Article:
Chilean President Salvador Allende waved to supporters in Santiago a few days after his election in 1970. The car was escorted by General Augusto Pinochet.
During the Cold War, influencing foreign elections was a top priority for the CIA. One of its first major operations was aimed at assuring that a party we favored won the 1948 election in Italy. This was a multipronged effort that included projects like encouraging Italian-Americans to write letters to their relatives warning that American aid to Italy would end if the wrong party won. Encouraged by its success in Italy, the CIA quickly moved to other countries.
In 1955 the CIA gave $1 million to a pro-American party in Indonesia. Two years later the United States maneuvered a friendly politician into the presidency of Lebanon by financing his supporters’ campaigns for Parliament. “Throughout the elections, I traveled regularly to the presidential palace with a briefcase full of Lebanese pounds,” a CIA officer later wrote. “The president insisted that he handle each transaction by himself.”
Our intervention in Lebanon’s election provoked protests by those who believed that Lebanese voters alone should shape their country’s future. The United States sent troops to Lebanon to suppress that outburst of nationalism. Much the same happened in the Dominican Republic, which we invaded in 1965 after voters chose a president we deemed unacceptable. Our intervention in Chile’s 1964 election was more discreet, carried out by covertly financing favored candidates and paying newspapers and radio stations to skew reporting in ways that would favor them.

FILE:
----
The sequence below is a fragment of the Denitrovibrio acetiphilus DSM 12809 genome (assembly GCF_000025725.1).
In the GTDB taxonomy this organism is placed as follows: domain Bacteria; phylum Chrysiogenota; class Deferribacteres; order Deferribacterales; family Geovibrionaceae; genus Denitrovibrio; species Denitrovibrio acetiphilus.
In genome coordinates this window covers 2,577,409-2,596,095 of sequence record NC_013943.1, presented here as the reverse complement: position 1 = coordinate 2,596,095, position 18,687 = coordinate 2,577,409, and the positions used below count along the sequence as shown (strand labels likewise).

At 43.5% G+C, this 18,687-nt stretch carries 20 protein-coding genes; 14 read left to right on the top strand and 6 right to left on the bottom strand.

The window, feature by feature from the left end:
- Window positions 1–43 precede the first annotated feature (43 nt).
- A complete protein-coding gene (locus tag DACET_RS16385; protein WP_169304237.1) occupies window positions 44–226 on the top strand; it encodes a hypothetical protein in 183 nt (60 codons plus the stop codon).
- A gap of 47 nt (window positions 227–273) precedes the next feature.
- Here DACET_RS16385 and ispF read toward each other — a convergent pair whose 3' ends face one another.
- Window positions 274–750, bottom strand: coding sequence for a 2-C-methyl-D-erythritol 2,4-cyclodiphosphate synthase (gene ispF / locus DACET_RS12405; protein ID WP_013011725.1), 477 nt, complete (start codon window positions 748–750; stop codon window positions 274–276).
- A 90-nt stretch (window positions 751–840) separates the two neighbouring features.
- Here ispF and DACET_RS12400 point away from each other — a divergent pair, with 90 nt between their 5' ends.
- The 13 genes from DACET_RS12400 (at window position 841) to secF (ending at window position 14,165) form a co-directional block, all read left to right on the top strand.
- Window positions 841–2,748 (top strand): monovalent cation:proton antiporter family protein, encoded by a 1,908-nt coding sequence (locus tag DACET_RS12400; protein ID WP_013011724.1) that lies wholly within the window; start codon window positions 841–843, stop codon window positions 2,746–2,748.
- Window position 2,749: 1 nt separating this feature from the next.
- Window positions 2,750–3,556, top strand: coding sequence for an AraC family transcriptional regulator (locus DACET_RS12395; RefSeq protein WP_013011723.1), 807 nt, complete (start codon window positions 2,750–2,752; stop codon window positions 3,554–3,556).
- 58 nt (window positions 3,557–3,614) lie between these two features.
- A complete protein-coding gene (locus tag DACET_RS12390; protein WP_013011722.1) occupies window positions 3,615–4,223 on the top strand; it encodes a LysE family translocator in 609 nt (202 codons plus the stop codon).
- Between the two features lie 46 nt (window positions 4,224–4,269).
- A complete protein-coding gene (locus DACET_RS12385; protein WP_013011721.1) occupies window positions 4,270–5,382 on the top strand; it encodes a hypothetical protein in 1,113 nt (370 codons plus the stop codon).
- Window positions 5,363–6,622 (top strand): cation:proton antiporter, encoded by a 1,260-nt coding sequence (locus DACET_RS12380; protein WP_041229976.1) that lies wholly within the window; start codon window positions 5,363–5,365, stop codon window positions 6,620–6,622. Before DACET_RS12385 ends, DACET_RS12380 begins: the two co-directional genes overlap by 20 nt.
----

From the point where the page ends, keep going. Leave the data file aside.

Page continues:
Condemning interference in foreign elections is eminently reasonable. The disingenuous howls of anti-Russian rage now echoing through Washington, however, ignore much history.
Stephen Kinzer is a senior fellow at the Watson Institute for International and Public Affairs at Brown University, and author of the forthcoming book “The True Flag: Theodore Roosevelt, Mark Twain, and the Birth of American Empire.” Follow him on Twitter @stephenkinzer.